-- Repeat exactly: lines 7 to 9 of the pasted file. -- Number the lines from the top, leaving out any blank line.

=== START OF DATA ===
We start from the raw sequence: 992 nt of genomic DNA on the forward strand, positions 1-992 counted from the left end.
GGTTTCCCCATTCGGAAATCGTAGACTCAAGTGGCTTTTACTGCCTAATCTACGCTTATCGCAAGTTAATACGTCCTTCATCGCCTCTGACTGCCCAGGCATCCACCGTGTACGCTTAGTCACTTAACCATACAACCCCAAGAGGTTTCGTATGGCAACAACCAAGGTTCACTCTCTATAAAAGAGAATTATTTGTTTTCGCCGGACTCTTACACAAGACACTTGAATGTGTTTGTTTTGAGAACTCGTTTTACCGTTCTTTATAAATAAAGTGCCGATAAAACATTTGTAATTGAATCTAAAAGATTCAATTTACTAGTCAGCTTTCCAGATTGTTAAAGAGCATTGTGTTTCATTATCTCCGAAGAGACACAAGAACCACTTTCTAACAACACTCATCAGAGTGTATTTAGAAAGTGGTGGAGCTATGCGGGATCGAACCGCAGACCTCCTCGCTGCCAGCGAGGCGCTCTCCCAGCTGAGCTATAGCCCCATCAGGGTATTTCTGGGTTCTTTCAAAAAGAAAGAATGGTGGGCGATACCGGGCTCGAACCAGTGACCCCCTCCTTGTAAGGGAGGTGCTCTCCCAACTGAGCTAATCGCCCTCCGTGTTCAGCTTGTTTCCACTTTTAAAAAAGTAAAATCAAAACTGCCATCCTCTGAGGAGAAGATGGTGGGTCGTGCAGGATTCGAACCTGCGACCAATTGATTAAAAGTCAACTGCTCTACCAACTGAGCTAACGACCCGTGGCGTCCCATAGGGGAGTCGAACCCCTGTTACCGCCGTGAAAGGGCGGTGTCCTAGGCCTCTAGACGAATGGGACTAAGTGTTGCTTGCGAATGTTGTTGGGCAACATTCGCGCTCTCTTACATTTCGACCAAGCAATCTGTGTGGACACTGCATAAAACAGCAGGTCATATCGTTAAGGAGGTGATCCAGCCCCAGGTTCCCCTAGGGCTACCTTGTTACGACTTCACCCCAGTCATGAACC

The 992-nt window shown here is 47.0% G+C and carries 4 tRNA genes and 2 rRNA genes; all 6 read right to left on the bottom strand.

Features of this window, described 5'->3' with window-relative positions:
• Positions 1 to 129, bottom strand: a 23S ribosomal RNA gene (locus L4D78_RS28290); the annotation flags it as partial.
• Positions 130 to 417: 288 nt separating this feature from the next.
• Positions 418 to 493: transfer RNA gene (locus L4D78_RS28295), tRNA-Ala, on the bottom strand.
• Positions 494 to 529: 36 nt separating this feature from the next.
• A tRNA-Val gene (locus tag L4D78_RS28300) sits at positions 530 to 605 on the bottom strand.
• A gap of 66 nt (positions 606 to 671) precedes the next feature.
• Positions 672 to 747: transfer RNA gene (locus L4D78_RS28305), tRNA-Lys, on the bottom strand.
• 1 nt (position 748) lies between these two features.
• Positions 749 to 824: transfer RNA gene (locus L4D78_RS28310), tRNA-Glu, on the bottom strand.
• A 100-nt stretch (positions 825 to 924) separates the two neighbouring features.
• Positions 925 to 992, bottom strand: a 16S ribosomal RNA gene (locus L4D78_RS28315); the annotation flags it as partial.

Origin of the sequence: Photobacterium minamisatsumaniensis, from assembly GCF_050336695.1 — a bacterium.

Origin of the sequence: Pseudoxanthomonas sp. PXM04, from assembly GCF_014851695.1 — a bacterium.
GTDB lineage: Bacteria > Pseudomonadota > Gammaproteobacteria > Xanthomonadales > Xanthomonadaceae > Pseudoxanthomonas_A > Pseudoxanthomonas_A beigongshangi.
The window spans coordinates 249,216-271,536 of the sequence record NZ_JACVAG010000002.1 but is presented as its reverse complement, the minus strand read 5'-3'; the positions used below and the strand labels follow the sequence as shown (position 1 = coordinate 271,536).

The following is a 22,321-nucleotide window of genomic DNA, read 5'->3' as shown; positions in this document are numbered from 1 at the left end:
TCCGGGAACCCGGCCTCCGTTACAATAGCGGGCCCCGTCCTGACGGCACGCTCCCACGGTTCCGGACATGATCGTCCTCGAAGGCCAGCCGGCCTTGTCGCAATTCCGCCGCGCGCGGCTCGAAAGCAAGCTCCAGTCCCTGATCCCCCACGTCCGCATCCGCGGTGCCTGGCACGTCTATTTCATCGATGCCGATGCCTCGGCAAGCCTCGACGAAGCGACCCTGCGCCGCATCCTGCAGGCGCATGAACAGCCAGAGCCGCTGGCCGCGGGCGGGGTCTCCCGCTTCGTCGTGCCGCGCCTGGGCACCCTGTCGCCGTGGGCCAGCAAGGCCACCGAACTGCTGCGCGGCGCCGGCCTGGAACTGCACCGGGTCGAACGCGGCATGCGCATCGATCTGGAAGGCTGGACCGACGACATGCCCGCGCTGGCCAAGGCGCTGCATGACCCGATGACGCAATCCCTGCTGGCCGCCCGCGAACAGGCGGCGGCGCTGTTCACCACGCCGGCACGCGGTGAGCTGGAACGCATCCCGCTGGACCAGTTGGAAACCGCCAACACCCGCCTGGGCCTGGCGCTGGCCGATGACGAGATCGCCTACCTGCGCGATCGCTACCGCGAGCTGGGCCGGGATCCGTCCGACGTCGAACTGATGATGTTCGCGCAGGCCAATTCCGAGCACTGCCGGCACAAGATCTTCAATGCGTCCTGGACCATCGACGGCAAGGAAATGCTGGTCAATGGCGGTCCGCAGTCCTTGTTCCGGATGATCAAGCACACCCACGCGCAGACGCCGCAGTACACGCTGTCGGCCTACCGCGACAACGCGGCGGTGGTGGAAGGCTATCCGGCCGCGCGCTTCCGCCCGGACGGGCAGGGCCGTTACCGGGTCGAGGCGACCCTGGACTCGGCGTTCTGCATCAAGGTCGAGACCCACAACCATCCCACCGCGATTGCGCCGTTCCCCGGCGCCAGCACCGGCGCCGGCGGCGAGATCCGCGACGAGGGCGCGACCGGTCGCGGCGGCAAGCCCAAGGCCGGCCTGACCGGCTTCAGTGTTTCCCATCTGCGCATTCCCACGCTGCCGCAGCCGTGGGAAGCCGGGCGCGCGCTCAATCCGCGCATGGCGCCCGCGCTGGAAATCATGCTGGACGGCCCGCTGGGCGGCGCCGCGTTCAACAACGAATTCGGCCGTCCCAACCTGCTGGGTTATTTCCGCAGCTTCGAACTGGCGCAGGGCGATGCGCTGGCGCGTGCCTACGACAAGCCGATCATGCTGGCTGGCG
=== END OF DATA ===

• Positions 418 to 493: transfer RNA gene (locus L4D78_RS28295), tRNA-Ala, on the bottom strand.
• Positions 494 to 529: 36 nt separating this feature from the next.
• A tRNA-Val gene (locus tag L4D78_RS28300) sits at positions 530 to 605 on the bottom strand.